> In a famous Talmudic story, it was said that Hillel had formulated a Jewish version of Confucius’s Golden rule. One day, a pagan had approached Hillel and promised to convert to Judaism if Hillel could teach him the entire Torah standing on one leg. Hillel replied: “What is hateful to yourself, do not to your fellow man. That is the whole of the Torah and the remainder is but commentary. Go learn it.”
Here we have a line connecting Confucius and Judaism. Armstrong connects Judaism and Christianity, and Christianity and Islam, in the same way. They’re all essentially teaching us to be good to our neighbors, and all giving us a set of rituals to tap into the ineffable.
Armstrong’s writing is so clear, and her message of universal love so captivating, that you have to step out of it periodically and wonder if she’s missing a part of the story. Why do we have separate religions, if they’re all chasing after the same basic ineffable truths? (That’s the thing: she seems to be arguing that, if you follow the rituals of each religion, you’ll eventually land on *the same* ineffable truths.) Unless I misunderstand the New Testament, Christians really do believe that they’ve replaced Abraham’s covenant with a new one; Christianity isn’t just Judaism with a new face. Islam really did take over Constantinople and turn the Hagia Sophia from an Orthodox or Latin cathedral into a mosque. I certainly do hope that a message of universal love lies beneath every world religion, but then what have they all been fighting for?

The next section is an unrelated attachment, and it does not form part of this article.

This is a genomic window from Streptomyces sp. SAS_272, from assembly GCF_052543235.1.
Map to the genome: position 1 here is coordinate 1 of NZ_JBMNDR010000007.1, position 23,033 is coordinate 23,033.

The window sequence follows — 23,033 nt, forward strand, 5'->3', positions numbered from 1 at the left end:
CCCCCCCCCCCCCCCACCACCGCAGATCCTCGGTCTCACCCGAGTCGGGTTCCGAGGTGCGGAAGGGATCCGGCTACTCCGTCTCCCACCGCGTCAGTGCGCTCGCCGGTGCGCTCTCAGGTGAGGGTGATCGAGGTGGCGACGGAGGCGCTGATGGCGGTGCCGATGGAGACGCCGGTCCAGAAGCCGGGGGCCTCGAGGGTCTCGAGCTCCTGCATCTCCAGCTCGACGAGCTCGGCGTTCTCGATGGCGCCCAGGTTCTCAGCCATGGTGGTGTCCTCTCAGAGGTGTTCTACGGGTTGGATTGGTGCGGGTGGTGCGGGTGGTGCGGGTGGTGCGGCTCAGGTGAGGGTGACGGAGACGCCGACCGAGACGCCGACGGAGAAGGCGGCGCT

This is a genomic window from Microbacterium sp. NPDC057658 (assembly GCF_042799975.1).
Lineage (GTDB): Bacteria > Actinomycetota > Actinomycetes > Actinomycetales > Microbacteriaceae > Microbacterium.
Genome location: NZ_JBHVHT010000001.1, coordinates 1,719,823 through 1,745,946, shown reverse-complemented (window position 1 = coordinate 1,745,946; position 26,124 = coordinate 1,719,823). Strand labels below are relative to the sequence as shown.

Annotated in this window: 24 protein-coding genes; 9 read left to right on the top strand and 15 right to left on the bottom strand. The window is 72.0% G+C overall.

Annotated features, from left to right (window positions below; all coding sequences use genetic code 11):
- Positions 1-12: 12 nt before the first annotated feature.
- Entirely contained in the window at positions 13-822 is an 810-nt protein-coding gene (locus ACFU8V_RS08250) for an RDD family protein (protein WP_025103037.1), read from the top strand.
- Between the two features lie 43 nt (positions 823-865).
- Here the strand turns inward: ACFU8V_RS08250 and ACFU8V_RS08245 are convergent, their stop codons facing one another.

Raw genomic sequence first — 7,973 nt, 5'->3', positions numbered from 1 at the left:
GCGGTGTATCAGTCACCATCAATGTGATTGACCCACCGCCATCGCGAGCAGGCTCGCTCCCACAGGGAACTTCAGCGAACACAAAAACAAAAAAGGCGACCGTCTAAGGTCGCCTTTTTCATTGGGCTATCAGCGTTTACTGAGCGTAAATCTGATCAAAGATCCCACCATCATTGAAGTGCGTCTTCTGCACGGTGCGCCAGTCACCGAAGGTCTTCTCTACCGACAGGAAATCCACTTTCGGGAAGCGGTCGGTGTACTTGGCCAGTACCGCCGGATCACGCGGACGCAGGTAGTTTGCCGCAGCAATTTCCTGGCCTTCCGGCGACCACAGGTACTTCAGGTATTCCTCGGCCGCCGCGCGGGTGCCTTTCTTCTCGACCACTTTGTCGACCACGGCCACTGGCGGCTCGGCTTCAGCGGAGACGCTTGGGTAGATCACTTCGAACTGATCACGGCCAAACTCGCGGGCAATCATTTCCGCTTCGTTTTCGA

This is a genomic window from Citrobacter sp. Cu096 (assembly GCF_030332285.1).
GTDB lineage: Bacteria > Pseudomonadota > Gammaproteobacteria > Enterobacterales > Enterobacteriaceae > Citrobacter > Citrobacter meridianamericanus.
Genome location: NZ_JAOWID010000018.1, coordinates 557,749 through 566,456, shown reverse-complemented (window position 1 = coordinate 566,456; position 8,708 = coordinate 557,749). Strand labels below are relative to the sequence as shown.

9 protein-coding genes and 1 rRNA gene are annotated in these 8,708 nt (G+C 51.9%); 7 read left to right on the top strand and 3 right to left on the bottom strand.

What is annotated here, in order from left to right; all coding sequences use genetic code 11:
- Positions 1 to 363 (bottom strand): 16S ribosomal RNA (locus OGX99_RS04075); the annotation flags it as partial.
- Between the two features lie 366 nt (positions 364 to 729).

In Armstrong’s eyes, the uglier parts of the various religions are perversions of the one true idea. She regrets Augustine’s doctrine of original sin:
> …Original Sin, one of his less positive contributions to Western theology. He produced an entirely novel exegesis of the second and third chapters of Genesis, which claimed that the sin of Adam had condemned all his descendants to eternal damnation. Despite the salvation wrought by Christ, humanity was still weakened by what Augustine called “concupiscence,” the irrational desire to take pleasure in beings instead of God itself. It was expereinced most acutely in the sexual act, when our reasoning powers are swamped by passion, God is forgotten, and creatures revel shamelessly in one another. … Born in grief and fear, this doctrine has left Western Christians with a difficult legacy that linked sexuality indissolubly with sin and helped to alienate men and women from their humanity.
She gives so little time to ideas like these that you’d almost forget there’s any content to each religion on its own. Instead, she focuses on the act of learning each religion, which universally involves studying alongside a teacher (rabbit, priest, imam, whatever) and performing charitable works. You’d almost forget that many thousands (millions?) of people have died from “perversions” of religion.